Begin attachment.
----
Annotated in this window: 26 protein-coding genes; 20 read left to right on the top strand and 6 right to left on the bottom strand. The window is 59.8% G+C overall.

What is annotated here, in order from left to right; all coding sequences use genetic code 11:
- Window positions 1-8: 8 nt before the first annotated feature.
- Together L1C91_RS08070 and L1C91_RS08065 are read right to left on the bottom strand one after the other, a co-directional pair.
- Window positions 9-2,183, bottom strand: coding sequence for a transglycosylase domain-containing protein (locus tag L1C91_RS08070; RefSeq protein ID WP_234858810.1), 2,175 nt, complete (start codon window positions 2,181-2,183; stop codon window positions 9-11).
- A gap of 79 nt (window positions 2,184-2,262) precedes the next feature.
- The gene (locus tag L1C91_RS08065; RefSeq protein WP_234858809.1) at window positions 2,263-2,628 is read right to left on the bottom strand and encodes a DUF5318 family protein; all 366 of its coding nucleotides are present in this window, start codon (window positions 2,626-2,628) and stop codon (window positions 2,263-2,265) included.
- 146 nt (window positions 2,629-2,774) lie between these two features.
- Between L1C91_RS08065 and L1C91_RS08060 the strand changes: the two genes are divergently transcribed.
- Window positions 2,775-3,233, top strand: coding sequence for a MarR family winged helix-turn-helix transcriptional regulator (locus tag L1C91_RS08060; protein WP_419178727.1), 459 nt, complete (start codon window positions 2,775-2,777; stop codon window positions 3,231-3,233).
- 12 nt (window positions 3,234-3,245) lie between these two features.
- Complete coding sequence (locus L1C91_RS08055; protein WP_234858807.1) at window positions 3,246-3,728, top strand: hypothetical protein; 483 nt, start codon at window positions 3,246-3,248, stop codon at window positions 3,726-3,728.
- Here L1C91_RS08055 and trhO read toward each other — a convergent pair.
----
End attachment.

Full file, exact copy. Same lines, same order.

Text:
Annotated in this window: 26 protein-coding genes; 20 read left to right on the top strand and 6 right to left on the bottom strand. The window is 59.8% G+C overall.

What is annotated here, in order from left to right; all coding sequences use genetic code 11:
- Window positions 1-8: 8 nt before the first annotated feature.
- Together L1C91_RS08070 and L1C91_RS08065 are read right to left on the bottom strand one after the other, a co-directional pair.
- Window positions 9-2,183, bottom strand: coding sequence for a transglycosylase domain-containing protein (locus tag L1C91_RS08070; RefSeq protein ID WP_234858810.1), 2,175 nt, complete (start codon window positions 2,181-2,183; stop codon window positions 9-11).
- A gap of 79 nt (window positions 2,184-2,262) precedes the next feature.
- The gene (locus tag L1C91_RS08065; RefSeq protein WP_234858809.1) at window positions 2,263-2,628 is read right to left on the bottom strand and encodes a DUF5318 family protein; all 366 of its coding nucleotides are present in this window, start codon (window positions 2,626-2,628) and stop codon (window positions 2,263-2,265) included.
- 146 nt (window positions 2,629-2,774) lie between these two features.
- Between L1C91_RS08065 and L1C91_RS08060 the strand changes: the two genes are divergently transcribed.
- Window positions 2,775-3,233, top strand: coding sequence for a MarR family winged helix-turn-helix transcriptional regulator (locus tag L1C91_RS08060; protein WP_419178727.1), 459 nt, complete (start codon window positions 2,775-2,777; stop codon window positions 3,231-3,233).
- 12 nt (window positions 3,234-3,245) lie between these two features.
- Complete coding sequence (locus L1C91_RS08055; protein WP_234858807.1) at window positions 3,246-3,728, top strand: hypothetical protein; 483 nt, start codon at window positions 3,246-3,248, stop codon at window positions 3,726-3,728.
- Here L1C91_RS08055 and trhO read toward each other — a convergent pair.